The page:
Welcome to LOLboken
Four famed comedians to headline third Hoboken comedy festival this week
by Dean DeChiaro
Reporter staff writer
Sep 29, 2013 | 3791 views | 0 0 comments | 43 43 recommendations | email to a friend | print
FUNNY MAN -- Local comedian Dan Frigolette said that growing up, he was always annoyed with the way comedy shows were run, so when he moved to Hoboken, he decided to start his own and do it his way. Next week, the third annual Hoboken Comedy Festival will kick off.
FUNNY MAN -- Local comedian Dan Frigolette said that growing up, he was always annoyed with the way comedy shows were run, so when he moved to Hoboken, he decided to start his own and do it his way. Next week, the third annual Hoboken Comedy Festival will kick off.

Hey, if it’s Hoboken, don’t fix it, right? The ongoing gag about the mile-square city’s infrastructural issues has been especially on blast this year as nearly every heavy rain has resulted in some flooding and a few water main breaks, but the joke itself is a bit lacking. Next week, some of the Tri-State Area’s best comedic talent will try to improve on that, performing at venues around town as part of the Third Annual Hoboken Comedy Festival.

The festival, which technically began at a satellite event in Greenwich Village, will kick off in Hoboken this Tuesday and run through Sunday, Oct. 6.

With headliners like local celebrity Artie Lange of The Artie Lange Show and The Howard Stern Show, Keith Alberstadt of Saturday Night Live, Chuck Nice from The Today Show and Best Week Ever and Jessimae Peluso from Girl Code, the festival’s founder (and local comedian) Dan Frigolette says this year’s installment may be the funniest yet.

“We’ve got some really incredible talent coming in,” he said in an interview this week. “A lot of what’s tough about doing an event like this in Hoboken is that everyone leaves to go to the city at night. So the idea is to bring big enough talent that you can’t ignore it.”

Frigolette said that Hoboken’s transient nightlife inspired him to start the festival in 2010. In its first year, the festival was limited to just one night, but since then, it has grown to include many local businesses-turned-venues, special events and contests, as well as a charity event to benefit the Liberty Humane Society.

“We wanted to give Hoboken people the chance to meet Hoboken people in Hoboken,” Frigolette said. “We figured a good way to do that would be to throw an event like this in town and really get people laughing and enjoying themselves.”

Funny people

Asked on Wednesday about his specific brand of comedy, Nice, whose routines include everything from personal stories to observational comedy, said that it’s his job to simply be funny. If a comic can make an audience laugh, he said, “brand” doesn’t matter much.

“If you can’t make people laugh, but you’re funny, then maybe you need to be a humorist,” he said. “Laughter is the only brand, either you’re funny or you’re not funny.”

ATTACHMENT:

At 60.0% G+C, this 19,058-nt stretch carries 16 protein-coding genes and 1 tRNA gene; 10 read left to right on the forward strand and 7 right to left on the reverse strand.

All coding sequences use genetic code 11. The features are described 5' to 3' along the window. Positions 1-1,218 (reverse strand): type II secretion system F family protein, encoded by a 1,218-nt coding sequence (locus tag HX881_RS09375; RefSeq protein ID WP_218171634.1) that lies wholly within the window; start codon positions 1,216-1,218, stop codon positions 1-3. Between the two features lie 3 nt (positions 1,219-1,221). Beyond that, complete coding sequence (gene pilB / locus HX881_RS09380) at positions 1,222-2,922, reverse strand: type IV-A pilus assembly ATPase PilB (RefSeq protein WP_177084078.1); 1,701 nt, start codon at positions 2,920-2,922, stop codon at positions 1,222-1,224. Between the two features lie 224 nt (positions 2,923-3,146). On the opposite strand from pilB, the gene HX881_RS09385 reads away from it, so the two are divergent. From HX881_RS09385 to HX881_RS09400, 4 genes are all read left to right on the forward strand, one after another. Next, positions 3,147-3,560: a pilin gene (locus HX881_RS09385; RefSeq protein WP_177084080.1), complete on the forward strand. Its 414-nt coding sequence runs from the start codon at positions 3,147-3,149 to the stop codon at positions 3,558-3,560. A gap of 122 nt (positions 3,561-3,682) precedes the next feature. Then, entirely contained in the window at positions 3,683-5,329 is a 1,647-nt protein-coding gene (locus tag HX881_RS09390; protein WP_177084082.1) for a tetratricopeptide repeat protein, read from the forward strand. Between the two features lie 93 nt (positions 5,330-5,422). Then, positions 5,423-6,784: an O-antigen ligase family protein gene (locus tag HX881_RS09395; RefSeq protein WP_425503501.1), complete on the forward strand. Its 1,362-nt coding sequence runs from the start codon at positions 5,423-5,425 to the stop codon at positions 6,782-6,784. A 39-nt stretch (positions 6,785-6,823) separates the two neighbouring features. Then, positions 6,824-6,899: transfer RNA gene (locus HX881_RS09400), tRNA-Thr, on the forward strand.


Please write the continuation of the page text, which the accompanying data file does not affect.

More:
He said that this year’s lineup wouldn’t disappoint, and being a former Hoboken resident himself will make his performance that much more fun.

“You know, it’s Hoboken; it’s not Idaho,” he said. “Some of the best talent in the world is here in this area. I was shocked [last year] that people were so surprised at how good the shows here are. After every time I’ve done this, people are like ‘Oh my god!’ And I’m like, well what else did you expect?”

Peluso also has lived in Hoboken before, and agreed to return because she and Frigolette often worked together when they were both getting started years ago in Syracuse.

“It’s a rare occasion to work with someone you actually like,” she said. “Plus Hoboken is a pretty fun, and funny, place.”

Peluso said that her shows are usually marked by her blunt honesty, which she said is often the funniest policy.

“I talk about my life, which is relatable, for girls and guys. I’ve been told I’m a masculine woman. I have masculine opinions, whatever that means,” she said, also noting that her parents have had a major impact on her sense of humor. “I’m slightly sarcastic; I get that from my mom. And I make a lot of fart jokes; that’s from my dad.”

Supporting young comics

A staple of the festival in recent years has been the welcoming of several local up-and-coming comedians from around the area, Frigolette said, who send in audition tapes for the chance to perform alongside the likes of Lange at his headlining show at Pilsener Haus on Sunday night.

“We’re going to have a lot of guests who are in the industry, bookers and whatnot, who will get a chance to take a look at what sort of talent we’ve brought in,” said Frigolette. “We hope it can generate some careers for some of these people.”

As if supporting starving comedians isn’t sufficient community service on its own, some of the proceeds from the events will go to the Liberty Humane Society, who find homes for adoptable dogs throughout Hudson County. Last year, the festival raised around $1,200 for the organization.

For more information on the festival and to purchase tickets to each event, visit www.HobokenFestival.com or www.facebook.com/HobokenFestival.

Dean DeChiaro may be reached at deand@hudsonreporter.com

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